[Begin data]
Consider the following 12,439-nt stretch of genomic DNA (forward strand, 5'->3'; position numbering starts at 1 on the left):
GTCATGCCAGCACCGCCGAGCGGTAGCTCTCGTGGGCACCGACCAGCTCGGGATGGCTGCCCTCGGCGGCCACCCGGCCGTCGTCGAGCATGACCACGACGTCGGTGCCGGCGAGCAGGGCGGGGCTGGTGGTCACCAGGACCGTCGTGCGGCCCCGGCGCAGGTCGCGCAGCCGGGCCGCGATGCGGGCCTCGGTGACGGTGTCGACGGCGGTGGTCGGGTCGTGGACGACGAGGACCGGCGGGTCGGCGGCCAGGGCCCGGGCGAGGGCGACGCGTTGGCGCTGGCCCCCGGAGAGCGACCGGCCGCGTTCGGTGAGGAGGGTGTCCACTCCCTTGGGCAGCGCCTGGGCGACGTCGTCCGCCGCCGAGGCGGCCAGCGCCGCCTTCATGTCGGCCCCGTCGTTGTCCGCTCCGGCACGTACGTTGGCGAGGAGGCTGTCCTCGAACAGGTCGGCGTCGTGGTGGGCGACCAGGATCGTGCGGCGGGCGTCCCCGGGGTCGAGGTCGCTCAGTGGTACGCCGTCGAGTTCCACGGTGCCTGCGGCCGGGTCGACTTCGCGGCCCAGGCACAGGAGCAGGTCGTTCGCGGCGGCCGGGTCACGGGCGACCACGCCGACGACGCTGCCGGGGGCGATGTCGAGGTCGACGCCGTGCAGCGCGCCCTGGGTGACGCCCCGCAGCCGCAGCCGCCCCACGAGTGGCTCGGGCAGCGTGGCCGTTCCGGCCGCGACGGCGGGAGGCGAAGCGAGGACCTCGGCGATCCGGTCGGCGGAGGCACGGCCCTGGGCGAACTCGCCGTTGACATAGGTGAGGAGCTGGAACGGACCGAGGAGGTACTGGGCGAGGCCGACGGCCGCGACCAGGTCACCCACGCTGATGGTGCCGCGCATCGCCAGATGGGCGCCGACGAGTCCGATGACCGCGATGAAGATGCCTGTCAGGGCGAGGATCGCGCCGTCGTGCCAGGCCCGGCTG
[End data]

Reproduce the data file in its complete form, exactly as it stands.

Consider the following 12,439-nt stretch of genomic DNA (forward strand, 5'->3'; position numbering starts at 1 on the left):
GTCATGCCAGCACCGCCGAGCGGTAGCTCTCGTGGGCACCGACCAGCTCGGGATGGCTGCCCTCGGCGGCCACCCGGCCGTCGTCGAGCATGACCACGACGTCGGTGCCGGCGAGCAGGGCGGGGCTGGTGGTCACCAGGACCGTCGTGCGGCCCCGGCGCAGGTCGCGCAGCCGGGCCGCGATGCGGGCCTCGGTGACGGTGTCGACGGCGGTGGTCGGGTCGTGGACGACGAGGACCGGCGGGTCGGCGGCCAGGGCCCGGGCGAGGGCGACGCGTTGGCGCTGGCCCCCGGAGAGCGACCGGCCGCGTTCGGTGAGGAGGGTGTCCACTCCCTTGGGCAGCGCCTGGGCGACGTCGTCCGCCGCCGAGGCGGCCAGCGCCGCCTTCATGTCGGCCCCGTCGTTGTCCGCTCCGGCACGTACGTTGGCGAGGAGGCTGTCCTCGAACAGGTCGGCGTCGTGGTGGGCGACCAGGATCGTGCGGCGGGCGTCCCCGGGGTCGAGGTCGCTCAGTGGTACGCCGTCGAGTTCCACGGTGCCTGCGGCCGGGTCGACTTCGCGGCCCAGGCACAGGAGCAGGTCGTTCGCGGCGGCCGGGTCACGGGCGACCACGCCGACGACGCTGCCGGGGGCGATGTCGAGGTCGACGCCGTGCAGCGCGCCCTGGGTGACGCCCCGCAGCCGCAGCCGCCCCACGAGTGGCTCGGGCAGCGTGGCCGTTCCGGCCGCGACGGCGGGAGGCGAAGCGAGGACCTCGGCGATCCGGTCGGCGGAGGCACGGCCCTGGGCGAACTCGCCGTTGACATAGGTGAGGAGCTGGAACGGACCGAGGAGGTACTGGGCGAGGCCGACGGCCGCGACCAGGTCACCCACGCTGATGGTGCCGCGCATCGCCAGATGGGCGCCGACGAGTCCGATGACCGCGATGAAGATGCCTGTCAGGGCGAGGATCGCGCCGTCGTGCCAGGCCCGGCTG